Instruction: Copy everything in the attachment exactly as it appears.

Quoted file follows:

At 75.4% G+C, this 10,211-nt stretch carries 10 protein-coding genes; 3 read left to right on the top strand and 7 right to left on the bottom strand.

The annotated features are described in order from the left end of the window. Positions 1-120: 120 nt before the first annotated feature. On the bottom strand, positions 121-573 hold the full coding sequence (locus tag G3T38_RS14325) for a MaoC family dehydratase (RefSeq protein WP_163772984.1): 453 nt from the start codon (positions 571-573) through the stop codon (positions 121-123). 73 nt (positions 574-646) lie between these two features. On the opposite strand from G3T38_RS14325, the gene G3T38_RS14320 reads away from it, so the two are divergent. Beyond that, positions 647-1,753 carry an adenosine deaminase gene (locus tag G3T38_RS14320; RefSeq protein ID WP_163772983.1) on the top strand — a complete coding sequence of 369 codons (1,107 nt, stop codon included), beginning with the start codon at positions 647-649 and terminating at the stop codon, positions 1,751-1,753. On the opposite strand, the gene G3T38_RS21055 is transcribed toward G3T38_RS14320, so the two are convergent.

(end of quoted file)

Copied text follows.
At 75.4% G+C, this 10,211-nt stretch carries 10 protein-coding genes; 3 read left to right on the top strand and 7 right to left on the bottom strand.

The annotated features are described in order from the left end of the window. Positions 1-120: 120 nt before the first annotated feature. On the bottom strand, positions 121-573 hold the full coding sequence (locus tag G3T38_RS14325) for a MaoC family dehydratase (RefSeq protein WP_163772984.1): 453 nt from the start codon (positions 571-573) through the stop codon (positions 121-123). 73 nt (positions 574-646) lie between these two features. On the opposite strand from G3T38_RS14325, the gene G3T38_RS14320 reads away from it, so the two are divergent. Beyond that, positions 647-1,753 carry an adenosine deaminase gene (locus tag G3T38_RS14320; RefSeq protein ID WP_163772983.1) on the top strand — a complete coding sequence of 369 codons (1,107 nt, stop codon included), beginning with the start codon at positions 647-649 and terminating at the stop codon, positions 1,751-1,753. On the opposite strand, the gene G3T38_RS21055 is transcribed toward G3T38_RS14320, so the two are convergent.